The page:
Monday, October 2, 2017

4 Ways to Avoid Working With Jerks

The good news is that as the job market improves, more workers are able to leave jobs -- or bosses -- that make them miserable.

The bad news is that some are taking jobs that are going to make them just as miserable in a very short amount of time.

What happens is that many people believe that once they leave a jerk behind in their old workplace, things will be great. They'll work with people they like or they won't have to put up with a jerk boss.

It would be great if that were true. But even in the best companies, there are jerks and a**hole bosses. There might not be as many -- but you can bet they're lurking among the cubicles.

If you're looking for a new job -- or even thinking of jumping to a new department in your current company -- there are some ways you can figure out if you're about to take a job with another jerk and be just as miserable.

Here are some things you need to think about:

  • Your initial visit. When you interview with a company or department for the first time, are you treated with respect? For example, are you kept waiting for an hour and then no apology is offered as to why your interviewer was late? Does a receptionist or another employee smile at you, or ask if you need assistance in some way? Do other employees greet one another by name, smile at one another or walk like zombies through the hallways? The key is to see that employees seem comfortable with one another and are engaged enough to want to reach out and try to help someone else.
  • Body language. Do employees you speak with tense up when you start asking about the boss? Do they refuse to make eye contact when they talk about his or her management style? Does the interviewer quickly change the subject when discussing the boss? These are all caution flags that may indicate the boss isn't well liked or respected.
  • Ask questions. Interviews are not a one-way street. If you really want to see if a workplace is a good fit, don't ask questions like, "What do you do if someone is a bully?" The standard human resource line will be that such a person isn't tolerated, blah, blah, blah. What you really want to do is ask something like, "Let's say that a client makes a mistake in a delivery date, but blames one of your employees. The client says he will take his business elsewhere and really starts ranting against that employee. What would you do?" Listen carefully as to what will be done. If it turns out later that that the employee really did make the mistake -- what will happen? How does management handle mistakes by employees? How does management deal with such volatile situations? If the boss or the interviewer stammer around without a good answer, then that may be a clue they don't handle such situations well or at least not in a thoughtful, fair way.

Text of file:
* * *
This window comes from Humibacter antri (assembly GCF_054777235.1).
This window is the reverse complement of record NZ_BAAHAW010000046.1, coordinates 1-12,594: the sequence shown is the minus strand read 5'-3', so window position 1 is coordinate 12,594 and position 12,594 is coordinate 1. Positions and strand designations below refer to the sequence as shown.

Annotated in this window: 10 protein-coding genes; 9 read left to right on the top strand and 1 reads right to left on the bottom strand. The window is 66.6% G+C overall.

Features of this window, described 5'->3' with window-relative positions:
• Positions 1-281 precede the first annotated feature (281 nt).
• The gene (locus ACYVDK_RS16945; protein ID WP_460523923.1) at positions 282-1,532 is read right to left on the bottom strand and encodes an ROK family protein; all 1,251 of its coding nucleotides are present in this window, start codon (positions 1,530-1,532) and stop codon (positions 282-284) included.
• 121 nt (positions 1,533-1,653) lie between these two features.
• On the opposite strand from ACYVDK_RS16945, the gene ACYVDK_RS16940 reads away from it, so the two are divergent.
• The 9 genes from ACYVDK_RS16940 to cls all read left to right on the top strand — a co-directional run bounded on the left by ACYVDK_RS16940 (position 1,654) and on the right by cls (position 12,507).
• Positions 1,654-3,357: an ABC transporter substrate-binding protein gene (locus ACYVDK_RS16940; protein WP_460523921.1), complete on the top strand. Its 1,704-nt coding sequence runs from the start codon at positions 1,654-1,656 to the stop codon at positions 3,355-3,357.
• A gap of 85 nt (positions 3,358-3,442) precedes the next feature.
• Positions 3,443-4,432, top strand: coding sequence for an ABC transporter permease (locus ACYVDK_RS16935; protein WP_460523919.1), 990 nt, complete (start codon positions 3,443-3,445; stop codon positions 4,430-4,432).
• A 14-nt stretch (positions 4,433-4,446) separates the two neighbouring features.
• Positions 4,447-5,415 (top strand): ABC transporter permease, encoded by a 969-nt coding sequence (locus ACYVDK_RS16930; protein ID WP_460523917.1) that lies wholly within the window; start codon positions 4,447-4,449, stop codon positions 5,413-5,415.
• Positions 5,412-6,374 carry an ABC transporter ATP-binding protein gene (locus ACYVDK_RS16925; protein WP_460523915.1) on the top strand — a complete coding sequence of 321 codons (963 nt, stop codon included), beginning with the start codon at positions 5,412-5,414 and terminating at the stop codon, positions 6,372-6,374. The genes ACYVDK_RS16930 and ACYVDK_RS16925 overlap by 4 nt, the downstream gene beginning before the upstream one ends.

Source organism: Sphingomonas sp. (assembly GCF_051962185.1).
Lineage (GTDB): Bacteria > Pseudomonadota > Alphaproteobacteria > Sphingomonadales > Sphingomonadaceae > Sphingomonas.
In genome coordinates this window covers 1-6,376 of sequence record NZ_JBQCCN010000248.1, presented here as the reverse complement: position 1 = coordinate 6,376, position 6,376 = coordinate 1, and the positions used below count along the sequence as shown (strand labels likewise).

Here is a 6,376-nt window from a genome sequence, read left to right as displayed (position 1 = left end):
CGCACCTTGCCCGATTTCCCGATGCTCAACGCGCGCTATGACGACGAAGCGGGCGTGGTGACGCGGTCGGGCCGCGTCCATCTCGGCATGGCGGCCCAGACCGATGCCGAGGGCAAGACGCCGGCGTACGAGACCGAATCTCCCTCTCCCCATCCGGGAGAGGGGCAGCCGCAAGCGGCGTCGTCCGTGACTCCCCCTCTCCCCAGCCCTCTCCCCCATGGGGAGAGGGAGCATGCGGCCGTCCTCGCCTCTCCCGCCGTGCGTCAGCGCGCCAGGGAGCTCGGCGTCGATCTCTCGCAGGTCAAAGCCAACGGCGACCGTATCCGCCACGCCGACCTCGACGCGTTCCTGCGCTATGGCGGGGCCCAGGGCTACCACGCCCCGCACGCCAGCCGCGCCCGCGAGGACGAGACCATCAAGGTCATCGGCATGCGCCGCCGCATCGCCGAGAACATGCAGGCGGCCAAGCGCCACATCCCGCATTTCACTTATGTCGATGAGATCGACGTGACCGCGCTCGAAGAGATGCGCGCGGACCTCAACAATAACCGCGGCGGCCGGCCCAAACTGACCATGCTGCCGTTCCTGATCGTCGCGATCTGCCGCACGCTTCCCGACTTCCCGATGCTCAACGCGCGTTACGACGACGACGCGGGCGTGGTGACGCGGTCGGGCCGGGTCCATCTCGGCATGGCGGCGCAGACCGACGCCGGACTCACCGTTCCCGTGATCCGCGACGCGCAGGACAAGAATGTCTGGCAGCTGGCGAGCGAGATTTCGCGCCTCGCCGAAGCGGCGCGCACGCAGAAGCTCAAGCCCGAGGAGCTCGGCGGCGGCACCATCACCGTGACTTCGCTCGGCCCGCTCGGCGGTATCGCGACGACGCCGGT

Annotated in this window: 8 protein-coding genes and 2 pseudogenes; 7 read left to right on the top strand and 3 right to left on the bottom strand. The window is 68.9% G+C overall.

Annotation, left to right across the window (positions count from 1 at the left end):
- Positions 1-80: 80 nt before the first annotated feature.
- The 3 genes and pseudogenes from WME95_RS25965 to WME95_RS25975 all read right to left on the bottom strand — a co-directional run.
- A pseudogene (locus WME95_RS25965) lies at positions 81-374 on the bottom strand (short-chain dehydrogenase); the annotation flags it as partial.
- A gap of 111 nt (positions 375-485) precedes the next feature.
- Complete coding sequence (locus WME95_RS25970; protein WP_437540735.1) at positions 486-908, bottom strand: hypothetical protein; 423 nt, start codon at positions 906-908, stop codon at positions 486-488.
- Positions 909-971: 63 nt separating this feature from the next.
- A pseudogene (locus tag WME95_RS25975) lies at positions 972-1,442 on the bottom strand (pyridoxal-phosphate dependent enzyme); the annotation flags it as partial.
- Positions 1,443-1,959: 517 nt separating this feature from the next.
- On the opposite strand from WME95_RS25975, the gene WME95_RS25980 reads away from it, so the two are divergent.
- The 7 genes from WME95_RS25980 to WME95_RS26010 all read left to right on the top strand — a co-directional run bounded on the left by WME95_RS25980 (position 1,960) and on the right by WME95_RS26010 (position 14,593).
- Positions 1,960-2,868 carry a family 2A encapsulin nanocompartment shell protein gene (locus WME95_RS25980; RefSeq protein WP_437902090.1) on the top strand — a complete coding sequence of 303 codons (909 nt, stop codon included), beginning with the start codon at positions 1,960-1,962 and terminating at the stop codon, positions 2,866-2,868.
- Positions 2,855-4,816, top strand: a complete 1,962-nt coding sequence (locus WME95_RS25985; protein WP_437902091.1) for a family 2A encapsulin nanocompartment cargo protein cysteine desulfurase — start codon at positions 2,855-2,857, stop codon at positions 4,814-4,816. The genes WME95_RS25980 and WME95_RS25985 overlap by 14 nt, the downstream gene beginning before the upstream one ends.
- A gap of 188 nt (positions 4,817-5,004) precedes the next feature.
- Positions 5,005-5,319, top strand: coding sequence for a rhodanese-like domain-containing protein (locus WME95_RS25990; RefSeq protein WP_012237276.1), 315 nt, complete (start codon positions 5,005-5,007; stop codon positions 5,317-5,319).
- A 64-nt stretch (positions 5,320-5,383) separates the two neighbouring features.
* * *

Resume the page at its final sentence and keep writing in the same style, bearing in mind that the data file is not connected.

• Check social media. Potential employers use social media to check on you -- why not do the same? Look at what company employees post -- are they obviously unhappy people? Or, do they seem engaged in their work? Does the boss post thoughtful essays on LinkedIn or the company blog? What about podcasts? Was the boss interviewed so you can gain more insight into his or her thinking?
The point is that if you don't want to trade in one awful workplace for another, you need to take more responsibility for ensuring that you've done your due diligence in checking out the jerk factor.

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